An open pond Spirulina farm
is a form of aquaculture in-
volving the farming of species of algae.
The majority of algae that are intentionally
cultivated fall into the category of microalgae
(also referred to as phytoplankton, micro-
phytes, or planktonic algae). Macroalgae,
commonly known as seaweed, also have
many commercial and industrial uses, but
due to their size and the specific require-
ments of the environment in which they need
to grow, they do not lend themselves as read-
ily to cultivation.
Some of the commercial and industrial
purposes of algae cultivation are for produc-
tion of bioplastics, dyes and colorants, feed-
stock, pharmaceuticals, pollution control, al-
gae fuel and for possible future food sources.
Uses of algae
Several species of algae are raised for food.
Purple laver (Porphyra) is perhaps the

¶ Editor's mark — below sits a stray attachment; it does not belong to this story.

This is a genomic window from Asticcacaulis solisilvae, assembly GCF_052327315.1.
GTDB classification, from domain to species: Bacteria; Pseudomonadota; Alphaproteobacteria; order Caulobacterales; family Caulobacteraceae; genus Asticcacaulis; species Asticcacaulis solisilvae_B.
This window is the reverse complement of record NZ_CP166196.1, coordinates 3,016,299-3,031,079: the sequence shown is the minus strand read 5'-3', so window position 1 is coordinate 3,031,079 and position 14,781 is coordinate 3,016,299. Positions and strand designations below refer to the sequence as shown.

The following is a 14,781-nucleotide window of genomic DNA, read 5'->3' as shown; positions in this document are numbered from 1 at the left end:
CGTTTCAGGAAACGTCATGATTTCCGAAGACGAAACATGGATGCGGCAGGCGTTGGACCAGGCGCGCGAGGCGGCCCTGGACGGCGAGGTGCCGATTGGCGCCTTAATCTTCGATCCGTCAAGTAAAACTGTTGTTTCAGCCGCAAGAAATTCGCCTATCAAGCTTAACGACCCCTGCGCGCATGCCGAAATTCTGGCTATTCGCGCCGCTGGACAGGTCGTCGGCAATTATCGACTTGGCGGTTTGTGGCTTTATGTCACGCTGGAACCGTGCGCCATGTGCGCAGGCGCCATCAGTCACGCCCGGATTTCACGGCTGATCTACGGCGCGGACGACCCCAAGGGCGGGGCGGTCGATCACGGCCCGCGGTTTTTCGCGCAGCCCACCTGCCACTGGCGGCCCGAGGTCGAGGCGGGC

most widely domesticated marine algea. In
Asia it is used to produce nori (Japan) or gim
(Korea). In Wales, it is used in laverbread, a
traditional food, and in Ireland it is collected
and made into a jelly by stewing or boiling.
Preparation also can involve frying or heating
the fronds with a little water and beating
with a fork to produce a pinkish jelly. It is
also harvested along western coast of North
America, and in Hawaii and New Zealand.
Dulse is one of many edible algae.
Dulse (Palmaria palmata) is a red species
sold in Ireland and Atlantic Canada. It is
eaten raw, fresh, dried, or cooked like
Spirulina is a blue-green microalgae with
a long history as a food source in East Africa
and pre-colonial Mexico. As it is high in pro-
tein and other nutrients it is currently used
as a food supplement and as a treatment for
Chlorella, another popular microalgae, has
similar nutrition to spirulina. Chlorella is very
popular in Japan. It is also used as a nutri-
tional supplement by companies which makes
the unsubstantiated claims that it can in-
crease growth in animals and children and
reduce mercury levels (supposedly by chela-
tion of the